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Blockchain

Implications of blockchain technology

A discussion with Dr. Shermin Voshmgir, founder of BlockchainHub

More and more, blockchain is a discussion point for financial professionals, government officials, corporate executives and technology watchers of all stripes. Questions abound on what it is and how it may impact organizations, but it is clear that the potential for disruption is very real.

We asked Dr. Voshmgir, the founder of BlockchainHub and a frequent speaker and thought leader on the topic of blockchain, to share her insights on this new technology and what we might expect.

Dividends: According to a report earlier this year by the Harvard Business Review, “It will take decades for blockchain to seep into our economic and social infrastructure.” Do you agree with that assessment, or is blockchain closer than people think?

Dr. Shermin Voshmgir: The answer is a bit more complex. First of all, it really depends on the industry and the use case in question. Use cases like supply chain transparency or accounting and controlling on the fly need widespread technological adoption as well as industry standards. Simpler applications that don’t rely on huge network effects, along all players of society, might be feasible  quite soon. But it is true, the technology is still young. We haven’t fully developed the technology stack yet, and there are still many technical as well as legal challenges to overcome before widespread adoption.

Also, what blockchain are we are talking about? Are we talking about permissionless blockchains like bitcoin and Ethereum or permissioned/federated blockchains in the sense of a simple distributed ledger, as in the case of R3 (banks), EWF (energy) and B3i (insurance)? The first is a completely new way of organizing a geographically disparate group of people who do not know or trust each other around a tokenized economy, powered by crypto economic-incentive mechanisms of blockchain tokens. The latter is more like SAP in the ’90s: It can massively reduce translation costs but won’t revolutionize existing business models too much. The only thing these technologies have in common is the distributed ledger.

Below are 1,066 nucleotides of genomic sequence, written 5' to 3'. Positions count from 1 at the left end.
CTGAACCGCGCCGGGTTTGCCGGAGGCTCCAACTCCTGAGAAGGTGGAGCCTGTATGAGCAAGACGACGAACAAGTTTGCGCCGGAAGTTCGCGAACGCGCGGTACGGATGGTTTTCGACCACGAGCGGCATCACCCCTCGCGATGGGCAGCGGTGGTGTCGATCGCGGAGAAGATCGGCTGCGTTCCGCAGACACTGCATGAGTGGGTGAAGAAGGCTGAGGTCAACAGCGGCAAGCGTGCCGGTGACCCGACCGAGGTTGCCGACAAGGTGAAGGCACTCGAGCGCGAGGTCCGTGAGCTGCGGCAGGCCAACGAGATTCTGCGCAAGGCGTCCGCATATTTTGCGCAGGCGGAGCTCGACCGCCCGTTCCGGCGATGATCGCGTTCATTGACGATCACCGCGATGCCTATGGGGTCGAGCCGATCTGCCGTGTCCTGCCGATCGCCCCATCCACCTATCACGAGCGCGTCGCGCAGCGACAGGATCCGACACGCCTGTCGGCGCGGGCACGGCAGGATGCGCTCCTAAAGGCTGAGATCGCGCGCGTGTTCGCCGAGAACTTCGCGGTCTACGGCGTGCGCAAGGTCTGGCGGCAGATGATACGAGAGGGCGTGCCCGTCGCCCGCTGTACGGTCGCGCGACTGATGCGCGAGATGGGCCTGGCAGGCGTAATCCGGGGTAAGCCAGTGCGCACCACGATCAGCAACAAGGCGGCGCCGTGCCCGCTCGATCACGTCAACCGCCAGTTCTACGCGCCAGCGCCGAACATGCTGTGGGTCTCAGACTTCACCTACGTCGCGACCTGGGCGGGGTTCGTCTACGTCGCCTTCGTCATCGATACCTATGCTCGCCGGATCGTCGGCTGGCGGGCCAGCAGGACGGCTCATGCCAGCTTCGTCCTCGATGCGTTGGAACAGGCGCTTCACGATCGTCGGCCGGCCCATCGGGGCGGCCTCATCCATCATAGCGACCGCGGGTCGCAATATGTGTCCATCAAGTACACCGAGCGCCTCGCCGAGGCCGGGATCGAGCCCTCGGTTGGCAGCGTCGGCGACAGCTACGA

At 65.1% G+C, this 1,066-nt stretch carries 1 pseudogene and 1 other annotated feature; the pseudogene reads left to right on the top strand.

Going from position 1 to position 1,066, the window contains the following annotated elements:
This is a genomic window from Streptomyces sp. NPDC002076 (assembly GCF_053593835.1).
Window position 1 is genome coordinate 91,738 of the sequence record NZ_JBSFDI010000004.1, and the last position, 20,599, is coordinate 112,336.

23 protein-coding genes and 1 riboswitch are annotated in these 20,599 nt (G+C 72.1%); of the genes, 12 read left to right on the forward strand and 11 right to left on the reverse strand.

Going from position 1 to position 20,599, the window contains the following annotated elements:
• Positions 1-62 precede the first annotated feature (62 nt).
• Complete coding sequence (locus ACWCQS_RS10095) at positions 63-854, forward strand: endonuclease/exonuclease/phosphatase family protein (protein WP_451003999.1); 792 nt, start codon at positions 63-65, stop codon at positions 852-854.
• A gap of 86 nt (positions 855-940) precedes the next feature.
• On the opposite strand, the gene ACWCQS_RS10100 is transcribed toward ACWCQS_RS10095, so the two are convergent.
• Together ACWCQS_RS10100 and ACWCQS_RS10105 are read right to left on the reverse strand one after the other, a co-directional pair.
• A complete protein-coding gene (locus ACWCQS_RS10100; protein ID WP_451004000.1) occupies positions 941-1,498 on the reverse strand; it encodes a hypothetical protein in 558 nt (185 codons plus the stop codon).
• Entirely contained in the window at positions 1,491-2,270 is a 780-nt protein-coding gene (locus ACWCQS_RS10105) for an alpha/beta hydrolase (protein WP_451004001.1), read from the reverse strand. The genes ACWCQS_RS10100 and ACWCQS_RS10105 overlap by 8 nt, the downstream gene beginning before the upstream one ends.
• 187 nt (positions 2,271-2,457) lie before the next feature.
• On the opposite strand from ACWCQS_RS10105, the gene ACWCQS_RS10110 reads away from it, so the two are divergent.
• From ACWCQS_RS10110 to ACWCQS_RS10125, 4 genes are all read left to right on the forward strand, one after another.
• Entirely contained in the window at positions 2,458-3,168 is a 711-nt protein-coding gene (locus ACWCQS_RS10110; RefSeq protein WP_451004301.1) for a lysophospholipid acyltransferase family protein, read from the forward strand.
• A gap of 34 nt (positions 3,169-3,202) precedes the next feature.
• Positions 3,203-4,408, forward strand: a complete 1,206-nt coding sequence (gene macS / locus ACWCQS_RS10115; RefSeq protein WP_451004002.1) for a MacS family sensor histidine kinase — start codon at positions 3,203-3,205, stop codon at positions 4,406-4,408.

Dividends: What barriers must governments, corporations and other legal entities overcome to widely adopt blockchain, and what must be done to showcase its benefits in order to overcome systemic inertia?

Voshmgir: Unfortunately, there is still a lot of misunderstanding about what blockchain really is. We need more awareness around the true implications of this new technology. Many mistake it with FinTech technology and don’t understand that bitcoin is not only e-cash, but rather an operating system for a new economy.

They don’t understand that bitcoin was only the first of a series of blockchains with very different properties than bitcoin.

Furthermore, for many tokens the term “cryptocurrency” is misleading. We need to start using terms like “crypto commodity” or “crypto assets.” Legislation first needs to thoroughly understand the complex aspects of blockchain technology, with its wide array of use cases and interdisciplinary implications, in order not to overregulate or mis-regulate. A good way
to do that is through pilot projects and sandboxing.

Dividends: How do newcomers participate in the blockchain revolution? Does it require significant technological and resource investment?